The West

Alex Newman. Picture: Iain Gillespie/The West Australian

Twenty-year-old student Alex Newman describes Lifeline as a life-saving charity.

"I'm the ambassador for Lifeline WA, so I wanted to get all my friends and family together to join my HBF team, which is The Lifeline Llamas," she says.

Ms Newman says the Llamas are raising awareness about the valuable work Lifeline does, with the added bonus of exercising.

"Exercise is the most under-utilised antidepressant in the world - so two birds with one stone," she says.

Ms Newman has suffered from depression and used the support services of Lifeline to get through dark times. Now she says the more the black dog is discussed, the better the outcomes for sufferers and their families.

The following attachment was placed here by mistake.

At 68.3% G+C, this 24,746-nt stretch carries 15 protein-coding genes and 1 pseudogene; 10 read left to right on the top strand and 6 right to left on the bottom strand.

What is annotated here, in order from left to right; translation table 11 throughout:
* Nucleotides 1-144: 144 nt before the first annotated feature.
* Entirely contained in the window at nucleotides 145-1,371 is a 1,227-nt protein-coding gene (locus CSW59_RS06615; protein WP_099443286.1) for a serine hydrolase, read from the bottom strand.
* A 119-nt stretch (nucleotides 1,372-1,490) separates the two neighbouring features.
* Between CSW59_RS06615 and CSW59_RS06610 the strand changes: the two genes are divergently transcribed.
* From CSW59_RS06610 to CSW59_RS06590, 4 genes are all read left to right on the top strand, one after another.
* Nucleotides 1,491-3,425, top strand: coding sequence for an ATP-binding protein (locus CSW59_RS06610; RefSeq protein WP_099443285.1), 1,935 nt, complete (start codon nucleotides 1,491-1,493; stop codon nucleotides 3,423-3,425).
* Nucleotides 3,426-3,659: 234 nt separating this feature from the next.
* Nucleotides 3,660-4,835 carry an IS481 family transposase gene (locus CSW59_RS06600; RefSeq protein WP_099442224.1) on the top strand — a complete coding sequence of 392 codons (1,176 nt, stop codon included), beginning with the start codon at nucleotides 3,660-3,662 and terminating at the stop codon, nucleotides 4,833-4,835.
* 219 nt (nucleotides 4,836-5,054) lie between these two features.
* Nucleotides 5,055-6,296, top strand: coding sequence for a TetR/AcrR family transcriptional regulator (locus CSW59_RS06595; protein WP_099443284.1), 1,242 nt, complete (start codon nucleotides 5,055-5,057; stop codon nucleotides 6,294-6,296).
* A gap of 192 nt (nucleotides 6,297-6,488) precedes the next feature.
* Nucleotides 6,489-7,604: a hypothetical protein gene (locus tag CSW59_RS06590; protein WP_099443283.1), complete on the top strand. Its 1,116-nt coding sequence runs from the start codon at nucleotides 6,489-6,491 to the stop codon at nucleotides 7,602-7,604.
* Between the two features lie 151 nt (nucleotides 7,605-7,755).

"A lot of people don't talk about it, it's got that stigma, so running for it, and getting involved, just takes a little bit of darkness off the stigma, makes it a bit more in plain sight," she says.

Ms Newman has also started a Facebook event page inviting people to join her team.

As for preparation, she is doing her own individual training.

"I've got everyone to keep it casual, participate as much as they want to, whether they run, or walk," she says. "It's just about being involved, really, and not about winning."

She is urging participants in the HBF Run for a Reason to back a charity.

"Charities are run by fundraising, donations and community support. That's the only way they get things done and it's really important," she says.

The West Australian

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